Of course it is good that they came to a consciousness on the state level that the demographic disaster is going from bad to worse. But consciousness must be followed by actions. But unfortunately nothing is done on this occasion.

Two Families Hold 12 per cent of Armenia's GDP

The German Friedrich Naumann Foundation and the Armenian Agreement Center held a round-table meeting in the series "Armenia 2007" on June 14.

The main speaker was the former prime minister of Armenia Hrant Bagratyan.

He entitled his speech: "Build democracy, get dictatorship."

Before speaking about Armenia Hrant Bagratyan enumerated some phenomena which are typical of almost all the post-Soviet states: the economic reforms are ahead of the political reforms, first structural then institutional reforms were implemented, two-digit growth is reported everywhere, reforms are slow in countries which have mineral reserves. For Armenia, "these developments cannot sustain evolution, it will blast one day, like it has been the case throughout our history." Hrant Bagratyan said his analysis is based on the official statistics, but he does not trust these statistics because "they are exaggerated three or four times."

In the United States 400 families hold 10 percent of the GDP of Armenia, in Russia 40 families hold 26 percent of the GDP, in Armenia 44 families hold 55 percent of the GDP and two families hold 12 percent of the GDP. "This affects governance and elections." "One cannot run a bank and be the vice president of the Central Bank. One cannot run a hospital and be in charge of the health sector. One cannot run a sphere 35 percent of which belongs to them. There cannot be neutrality or independence," Hrant Bagratyan said.

According to Hrant Bagratyan, centralization of the capital hinders economic reforms. On the other hand, business owners try to become oligarchs, participate in the public administration, and again prevent the reforms. As a result, it is difficult to separate property from government, public administration from economic activities.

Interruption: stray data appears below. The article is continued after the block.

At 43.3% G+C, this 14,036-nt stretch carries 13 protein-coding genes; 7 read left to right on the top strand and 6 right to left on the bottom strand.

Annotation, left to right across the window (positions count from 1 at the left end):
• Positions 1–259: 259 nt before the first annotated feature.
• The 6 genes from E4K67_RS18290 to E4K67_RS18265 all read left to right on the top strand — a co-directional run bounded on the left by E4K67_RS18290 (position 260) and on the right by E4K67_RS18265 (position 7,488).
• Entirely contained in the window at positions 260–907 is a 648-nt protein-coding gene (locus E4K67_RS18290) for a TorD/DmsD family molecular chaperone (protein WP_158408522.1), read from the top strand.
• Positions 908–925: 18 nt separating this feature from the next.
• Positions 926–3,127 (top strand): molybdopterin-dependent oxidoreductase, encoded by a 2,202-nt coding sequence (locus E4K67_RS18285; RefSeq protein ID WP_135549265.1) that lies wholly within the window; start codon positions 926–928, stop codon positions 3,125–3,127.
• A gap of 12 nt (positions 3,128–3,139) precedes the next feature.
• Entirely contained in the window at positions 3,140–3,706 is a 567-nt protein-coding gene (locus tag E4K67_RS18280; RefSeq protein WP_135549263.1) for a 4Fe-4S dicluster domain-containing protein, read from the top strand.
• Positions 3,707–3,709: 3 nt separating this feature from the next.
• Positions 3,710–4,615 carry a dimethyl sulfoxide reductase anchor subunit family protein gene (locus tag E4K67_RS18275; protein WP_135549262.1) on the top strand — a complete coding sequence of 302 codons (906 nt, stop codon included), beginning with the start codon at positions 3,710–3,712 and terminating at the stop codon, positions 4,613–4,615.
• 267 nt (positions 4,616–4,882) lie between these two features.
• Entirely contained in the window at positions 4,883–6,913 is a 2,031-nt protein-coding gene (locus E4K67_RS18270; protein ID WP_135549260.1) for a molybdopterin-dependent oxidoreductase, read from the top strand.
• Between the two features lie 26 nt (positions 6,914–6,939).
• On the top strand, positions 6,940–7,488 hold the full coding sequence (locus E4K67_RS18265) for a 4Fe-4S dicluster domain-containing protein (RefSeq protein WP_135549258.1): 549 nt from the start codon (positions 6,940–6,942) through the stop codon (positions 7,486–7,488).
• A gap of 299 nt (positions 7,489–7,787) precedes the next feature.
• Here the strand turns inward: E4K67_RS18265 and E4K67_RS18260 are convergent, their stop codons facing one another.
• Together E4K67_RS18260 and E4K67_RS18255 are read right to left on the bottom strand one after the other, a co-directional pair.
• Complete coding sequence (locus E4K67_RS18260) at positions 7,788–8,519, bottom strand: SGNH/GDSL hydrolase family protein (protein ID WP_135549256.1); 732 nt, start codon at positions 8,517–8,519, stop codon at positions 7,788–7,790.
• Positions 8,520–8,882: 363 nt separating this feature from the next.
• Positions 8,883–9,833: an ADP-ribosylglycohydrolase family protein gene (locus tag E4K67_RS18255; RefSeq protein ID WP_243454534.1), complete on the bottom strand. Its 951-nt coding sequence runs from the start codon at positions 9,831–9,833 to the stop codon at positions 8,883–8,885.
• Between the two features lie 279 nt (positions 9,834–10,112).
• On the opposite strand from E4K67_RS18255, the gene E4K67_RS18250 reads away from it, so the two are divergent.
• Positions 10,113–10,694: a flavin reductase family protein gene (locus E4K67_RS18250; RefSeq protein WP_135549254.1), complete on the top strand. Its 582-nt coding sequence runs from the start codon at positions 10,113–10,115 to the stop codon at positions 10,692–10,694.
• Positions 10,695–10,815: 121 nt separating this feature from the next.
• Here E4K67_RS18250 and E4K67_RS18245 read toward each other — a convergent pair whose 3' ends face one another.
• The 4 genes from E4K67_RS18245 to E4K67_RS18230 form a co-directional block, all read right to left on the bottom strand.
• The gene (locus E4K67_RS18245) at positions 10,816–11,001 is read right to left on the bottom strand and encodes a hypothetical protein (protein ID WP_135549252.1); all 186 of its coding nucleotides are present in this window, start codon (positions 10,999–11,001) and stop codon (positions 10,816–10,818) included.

If we take into account the enterprises we gave to the Russians in return for the Diaspora and debt, Armenia is the third in the Caucasus by the correlation GDP-foreign investments. Georgia's foreign investments total 38 percent of the GDP, in Azerbaijan 70 percent, in Armenia 20 percent.

According to official statistics, over the past 5 years jobs have decreased by 400 thousand. In addition, return on tax has decreased. "Black economy grows. The economic growth is harmful rather than useful to the country."

Five Foreign Banks Express Wish to Start Business in Armenia

YEREVAN, June 15. /ARKA/. Five foreign banks expressed wish in 2007 to start a business in Armenia, Tigran Sargsyan, chairman of the Central Bank of Armenia said Friday.

He told journalists that five foreign banks from Germany, Austria, Netherlands, Lebanon and Russia applied to the CBA for entering Armenian banking area.

Sargsyan called these banks experienced financial organizations having professional traditions.

"Their appearance in Armenian banking sector will considerably intensify competition", he said.

The CBA head also said that only those banks whose management enables them to deepen the knowledge they possess and obtain new will be able to survive amid growing competition.

The Central Bank's figures show that Armenian banking system's actual authorized capital has grown 32.9% or by AMD 19809.7mln over 2006 toAMD 80107.6mln.

Non-residents' participation in Armenian banks' capital grew 16% and reached AMD 35670.2mln by late 2006. Their participation made 44.52% of the Armenian banks' aggregate authorized capital.

According to the information, Armenian banking system's aggregate authorized capital reached AMD 82907.5mln by late March 2007 and non-residents' participation in Armenian banks' capital has risen 8.3% (by AMD 2956mln) over a period between January and March 2007 to AMD 38626.2mln.

Non-residents' quota in Armenian banking system's capital made 46.59% by late March 2007 against 44.53% earlier this year.

21 banks function in Armenia now. ($1 - AMD 347.73).

Saturday, 16 June 2007

Number of UK Members of Parliament recognising the genocide rises three-fold

Armenia Solidarity
British-Armenian All-Party Parliamentary Group
Nor Serount Publications
The Armenian Genocide Trust
c/ o The Temple of Peace, Cardiff, Wales
07876561398 07718982732